dengue fever
Within tropic and sub-tropic regions, as well as the urban and semi-urban areas of these regions, dengue fever is a leading cause of death. It is transmitted by mosquitoes and affects approximately 400 million people annually.

First discovered in the 1950s, dengue fever is also known as dengue haemorrhagic fever, and was more closely studied during an epidemic in both Thailand and the Philippines. The past decade has seen an increase in the outbreaks of the disease. While dengue fever used to be limited to specific regions, it is now spreading from south-east Asia and the western pacific to regions in Europe, China and the United States.

The most common transmitter is named the Aedes Aegypti mosquito. After an infected mosquito bites and infects a human, other mosquitoes who bite the same human also become carriers of the disease.

As an urban-dwelling creature, this type of mosquito thrives in a man-made environment. The Aedes albopictus, another carrier, has been identified as one of the causes for the increase in dengue fever across the globe. With its ability to adapt to survive in both freezing and scorching temperatures, and its affinity to breed in goods typically traded internationally, this type of mosquito has been able to travel overseas to inflict new populations.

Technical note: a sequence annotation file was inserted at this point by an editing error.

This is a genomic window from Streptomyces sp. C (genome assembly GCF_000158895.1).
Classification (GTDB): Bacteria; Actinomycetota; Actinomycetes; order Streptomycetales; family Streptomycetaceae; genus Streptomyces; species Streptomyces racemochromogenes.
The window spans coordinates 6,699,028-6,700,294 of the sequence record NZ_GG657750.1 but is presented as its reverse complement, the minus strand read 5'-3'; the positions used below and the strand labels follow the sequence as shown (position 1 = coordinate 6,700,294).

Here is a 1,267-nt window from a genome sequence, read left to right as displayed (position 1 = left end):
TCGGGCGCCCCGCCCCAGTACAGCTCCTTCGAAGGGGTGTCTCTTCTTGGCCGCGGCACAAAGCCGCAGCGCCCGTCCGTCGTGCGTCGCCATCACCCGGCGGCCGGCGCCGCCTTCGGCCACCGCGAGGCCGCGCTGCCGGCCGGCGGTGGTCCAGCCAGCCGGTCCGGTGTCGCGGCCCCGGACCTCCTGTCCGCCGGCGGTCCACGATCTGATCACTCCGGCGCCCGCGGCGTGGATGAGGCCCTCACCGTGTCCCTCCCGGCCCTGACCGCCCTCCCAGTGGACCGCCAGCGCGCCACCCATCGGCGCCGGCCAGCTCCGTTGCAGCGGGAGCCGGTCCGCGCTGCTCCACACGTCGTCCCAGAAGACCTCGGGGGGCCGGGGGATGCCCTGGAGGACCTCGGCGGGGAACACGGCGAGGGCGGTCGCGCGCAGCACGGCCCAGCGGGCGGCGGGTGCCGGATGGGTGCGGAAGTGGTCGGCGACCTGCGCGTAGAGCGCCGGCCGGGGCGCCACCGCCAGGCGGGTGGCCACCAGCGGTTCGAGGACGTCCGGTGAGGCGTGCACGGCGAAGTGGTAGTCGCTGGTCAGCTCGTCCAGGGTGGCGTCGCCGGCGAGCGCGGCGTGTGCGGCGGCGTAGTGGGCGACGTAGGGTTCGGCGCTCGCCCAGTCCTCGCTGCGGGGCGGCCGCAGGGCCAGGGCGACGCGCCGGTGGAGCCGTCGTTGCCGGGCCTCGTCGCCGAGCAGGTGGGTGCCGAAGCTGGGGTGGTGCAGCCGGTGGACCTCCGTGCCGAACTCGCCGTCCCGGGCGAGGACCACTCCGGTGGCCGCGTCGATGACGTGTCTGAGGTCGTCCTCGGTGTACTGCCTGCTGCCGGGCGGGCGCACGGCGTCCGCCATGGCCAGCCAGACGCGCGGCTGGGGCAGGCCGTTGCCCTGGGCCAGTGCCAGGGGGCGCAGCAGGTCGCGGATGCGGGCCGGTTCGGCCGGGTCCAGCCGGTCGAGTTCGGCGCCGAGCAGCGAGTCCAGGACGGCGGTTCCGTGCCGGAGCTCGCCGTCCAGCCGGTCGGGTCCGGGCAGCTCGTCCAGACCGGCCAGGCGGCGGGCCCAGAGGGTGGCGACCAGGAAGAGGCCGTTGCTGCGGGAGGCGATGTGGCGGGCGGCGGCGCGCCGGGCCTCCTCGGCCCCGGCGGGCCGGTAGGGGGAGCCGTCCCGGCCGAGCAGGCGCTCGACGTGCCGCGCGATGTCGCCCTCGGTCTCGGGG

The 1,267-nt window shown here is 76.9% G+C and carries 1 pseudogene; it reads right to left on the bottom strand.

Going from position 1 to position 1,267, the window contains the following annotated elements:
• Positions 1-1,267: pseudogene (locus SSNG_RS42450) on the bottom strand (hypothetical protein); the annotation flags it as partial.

A vaccine to combat dengue fever is currently in development, although researchers are skeptical about its success rate. In a recent trial in Asia, the vaccine was only effective 56.5 percent of the time. While the vaccine has the chance to reduce the frequency of the disease by about half, the vaccine has not been successful in protecting against all four strains of the virus.

Researcher at the Nanyang Technological University in Singapore, Annelies Wilder-Smith, asserts that at this stage, it is impossible to know the lasting effects of the vaccine and that children who receive the vaccine will need to be closely observed for a minimum of three years.

Most successful methods of prevention for the time being, therefore, have proven to be those involving avoiding a mosquito bite altogether.

– Jordyn Horowitz

Sources: Centers for Disease Control, Deutsche Welle, Focus Taiwan, World Health Organization
Photo: NPR